The yellow towel

CA339CDC-C0F6-4126-8114-5A4518D2C023Back to school this year resembles last year. Last year’s cross country move meant months-long preparation and purging. This year’s move came quick, with little notice in the midst of an already busy summer. Last year was a new town, state, side of the country, new school, peers, teachers, all new people. This year it’s the same school with a few new peers, new teacher, new classroom. The only constant in life is change. As usual with change comes reflection. Instead of back to school or change or growing up or growing older, this reflection is about a yellow towel. Continue reading “The yellow towel”

At the store with my child who has CVI

At the store with my child who has CVI
At the store with my child who has CVI

“You guys sure go to the store a lot!” Last week was all about parent teacher conferences, and both the classroom teacher and resource room teacher made the same comment. It is true that my son enjoys going to stores, especially food shopping. It is also true that we do many other things, like hikes, walks, the beach, riding bikes – in addition to a never ending schedule of medical and therapy appointments. But our outside excursions are not the activities that make their way back to the classroom. My suspicion is that his focus on stores and places has more to do with getting to know a novel community, and the lay of the land, along with the social experience of it all. That both teachers commented  made me think of all the things you can do at the store, when your child has cortical visual impairment (CVI).
Continue reading “At the store with my child who has CVI”

“Does the mailman know Santa?”

"Does the mailman know Santa?"
“Does the mailman know Santa?”

When your child comes into the classroom, it is often the first time that educators are hearing the words “cortical visual impairment” (CVI). Training new educational teams or therapists or providers on cortical visual impairment means learning about the CVI Range, guiding principles, CVI ten characteristics, the goals of each Phase of CVI (Roman), and what CVI looks like for your child. In all of this, the strategies of salient features and comparative language (Roman) can get lost in the mix. Continue reading ““Does the mailman know Santa?””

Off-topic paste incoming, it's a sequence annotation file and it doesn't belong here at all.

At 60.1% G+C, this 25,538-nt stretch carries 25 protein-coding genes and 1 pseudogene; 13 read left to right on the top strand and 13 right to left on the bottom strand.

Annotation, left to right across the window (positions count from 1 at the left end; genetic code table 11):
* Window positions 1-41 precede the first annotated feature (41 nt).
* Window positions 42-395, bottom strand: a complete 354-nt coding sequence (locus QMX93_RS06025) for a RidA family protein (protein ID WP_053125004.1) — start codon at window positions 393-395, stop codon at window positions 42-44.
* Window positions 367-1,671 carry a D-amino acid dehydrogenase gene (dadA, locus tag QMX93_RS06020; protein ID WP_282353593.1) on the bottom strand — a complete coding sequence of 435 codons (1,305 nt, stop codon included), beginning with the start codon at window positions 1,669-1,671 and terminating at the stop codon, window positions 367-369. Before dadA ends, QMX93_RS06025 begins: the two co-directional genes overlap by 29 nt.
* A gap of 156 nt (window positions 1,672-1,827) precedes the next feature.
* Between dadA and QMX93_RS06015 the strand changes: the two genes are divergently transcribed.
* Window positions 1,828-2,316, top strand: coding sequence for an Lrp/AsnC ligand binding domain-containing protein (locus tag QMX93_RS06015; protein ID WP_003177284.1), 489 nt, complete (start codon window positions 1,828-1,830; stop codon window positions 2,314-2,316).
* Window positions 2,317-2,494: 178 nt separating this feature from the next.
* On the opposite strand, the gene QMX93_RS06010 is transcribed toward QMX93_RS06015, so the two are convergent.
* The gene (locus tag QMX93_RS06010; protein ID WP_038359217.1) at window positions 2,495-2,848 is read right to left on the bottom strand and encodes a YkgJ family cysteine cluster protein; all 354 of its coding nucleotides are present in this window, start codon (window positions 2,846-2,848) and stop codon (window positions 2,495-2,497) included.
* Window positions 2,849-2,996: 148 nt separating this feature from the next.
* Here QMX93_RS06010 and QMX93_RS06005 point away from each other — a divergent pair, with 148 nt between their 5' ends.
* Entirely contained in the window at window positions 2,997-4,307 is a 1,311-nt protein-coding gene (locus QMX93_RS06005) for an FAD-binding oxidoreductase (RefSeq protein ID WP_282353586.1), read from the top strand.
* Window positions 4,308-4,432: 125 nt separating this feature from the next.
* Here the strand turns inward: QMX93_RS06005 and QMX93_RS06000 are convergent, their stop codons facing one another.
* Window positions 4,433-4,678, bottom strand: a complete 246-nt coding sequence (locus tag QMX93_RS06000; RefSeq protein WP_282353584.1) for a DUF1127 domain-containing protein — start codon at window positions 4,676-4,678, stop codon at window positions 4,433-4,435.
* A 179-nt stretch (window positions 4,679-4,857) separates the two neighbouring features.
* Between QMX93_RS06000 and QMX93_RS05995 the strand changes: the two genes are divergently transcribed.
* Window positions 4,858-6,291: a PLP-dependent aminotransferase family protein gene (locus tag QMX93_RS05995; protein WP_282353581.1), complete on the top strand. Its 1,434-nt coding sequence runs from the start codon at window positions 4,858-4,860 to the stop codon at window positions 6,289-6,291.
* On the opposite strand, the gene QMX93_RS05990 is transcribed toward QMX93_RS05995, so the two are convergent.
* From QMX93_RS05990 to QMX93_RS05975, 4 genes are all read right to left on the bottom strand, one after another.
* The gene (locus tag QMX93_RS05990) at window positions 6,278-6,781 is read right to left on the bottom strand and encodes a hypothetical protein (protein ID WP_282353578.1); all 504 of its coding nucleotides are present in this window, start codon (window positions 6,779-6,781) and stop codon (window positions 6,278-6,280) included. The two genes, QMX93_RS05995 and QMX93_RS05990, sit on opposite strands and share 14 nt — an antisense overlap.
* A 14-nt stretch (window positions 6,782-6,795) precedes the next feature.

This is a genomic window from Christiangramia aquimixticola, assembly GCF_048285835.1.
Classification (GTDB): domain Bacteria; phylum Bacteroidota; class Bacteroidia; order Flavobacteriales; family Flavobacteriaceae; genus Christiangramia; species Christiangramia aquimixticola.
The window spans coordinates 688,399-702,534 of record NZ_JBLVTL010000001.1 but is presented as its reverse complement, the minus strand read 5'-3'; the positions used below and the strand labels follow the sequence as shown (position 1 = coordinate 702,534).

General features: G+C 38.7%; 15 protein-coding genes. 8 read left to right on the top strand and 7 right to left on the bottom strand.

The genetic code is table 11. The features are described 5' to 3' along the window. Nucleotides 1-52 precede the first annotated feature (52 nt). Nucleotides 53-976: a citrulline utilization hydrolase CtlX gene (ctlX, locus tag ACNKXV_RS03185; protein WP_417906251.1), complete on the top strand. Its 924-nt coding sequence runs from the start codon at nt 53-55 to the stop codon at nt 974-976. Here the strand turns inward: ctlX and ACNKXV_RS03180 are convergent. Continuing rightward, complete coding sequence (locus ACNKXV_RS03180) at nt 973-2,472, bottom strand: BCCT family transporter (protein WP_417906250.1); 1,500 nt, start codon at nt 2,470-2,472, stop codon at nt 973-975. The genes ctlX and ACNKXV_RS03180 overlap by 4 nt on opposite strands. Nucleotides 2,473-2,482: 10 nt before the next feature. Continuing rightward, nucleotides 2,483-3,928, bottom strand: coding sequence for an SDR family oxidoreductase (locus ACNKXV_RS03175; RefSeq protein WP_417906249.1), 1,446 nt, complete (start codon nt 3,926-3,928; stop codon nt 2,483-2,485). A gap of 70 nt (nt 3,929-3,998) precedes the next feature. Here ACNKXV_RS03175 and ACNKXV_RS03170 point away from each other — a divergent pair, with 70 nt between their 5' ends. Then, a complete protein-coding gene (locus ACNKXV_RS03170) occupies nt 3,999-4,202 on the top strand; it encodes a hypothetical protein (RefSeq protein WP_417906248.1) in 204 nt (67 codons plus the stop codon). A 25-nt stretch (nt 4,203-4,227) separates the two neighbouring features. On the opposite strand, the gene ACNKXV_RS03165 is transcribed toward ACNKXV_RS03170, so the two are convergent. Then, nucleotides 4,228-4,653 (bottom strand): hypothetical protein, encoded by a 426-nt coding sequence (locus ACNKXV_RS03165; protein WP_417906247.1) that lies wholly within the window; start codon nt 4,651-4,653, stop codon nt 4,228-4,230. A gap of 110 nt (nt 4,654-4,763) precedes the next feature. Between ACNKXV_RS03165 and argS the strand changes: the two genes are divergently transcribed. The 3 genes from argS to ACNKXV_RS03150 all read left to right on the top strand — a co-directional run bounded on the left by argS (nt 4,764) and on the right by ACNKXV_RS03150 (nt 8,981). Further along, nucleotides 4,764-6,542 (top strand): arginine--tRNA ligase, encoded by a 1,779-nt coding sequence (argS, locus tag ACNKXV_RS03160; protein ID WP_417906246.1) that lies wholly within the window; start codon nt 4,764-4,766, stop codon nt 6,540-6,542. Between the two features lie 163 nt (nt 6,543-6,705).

“Does the mailman know Santa?”

Does the mailman know Santa?
“Does the mailman know Santa?”

As parents, and especially as parents of children who have cortical visual impairment (CVI), we worry about many things. One of the things we worry about most is knowing that our child’s unique educational needs are not being met and supported. In those first years, that critical period of neurodevelopment, parents work hard to get a CVI diagnosis, a CVI Range assessment (Roman-Lantzy), and improve their child’s use of functional vision. We become fluent in the language of CVI. We color highlight, strictly adhere to complexity of array, and speak in salient features. Only to hand our child off when it comes time for transition to public school, and our well honed educational approaches fall by the wayside. Worksheets are highlighted in anything but preferred color yellow. Reading materials are simply enlarged instead of modified. The silhouettes of abstract black and white line drawings are quickly highlighted in whatever color marker was handy. We spend our time arguing with school district administrators about the need to include salient features and comparative language in the IEP (Roman). And the critical question to my son’s learning, What do you see? goes unasked, day after day, for the entire school calendar. Continue reading ““Does the mailman know Santa?””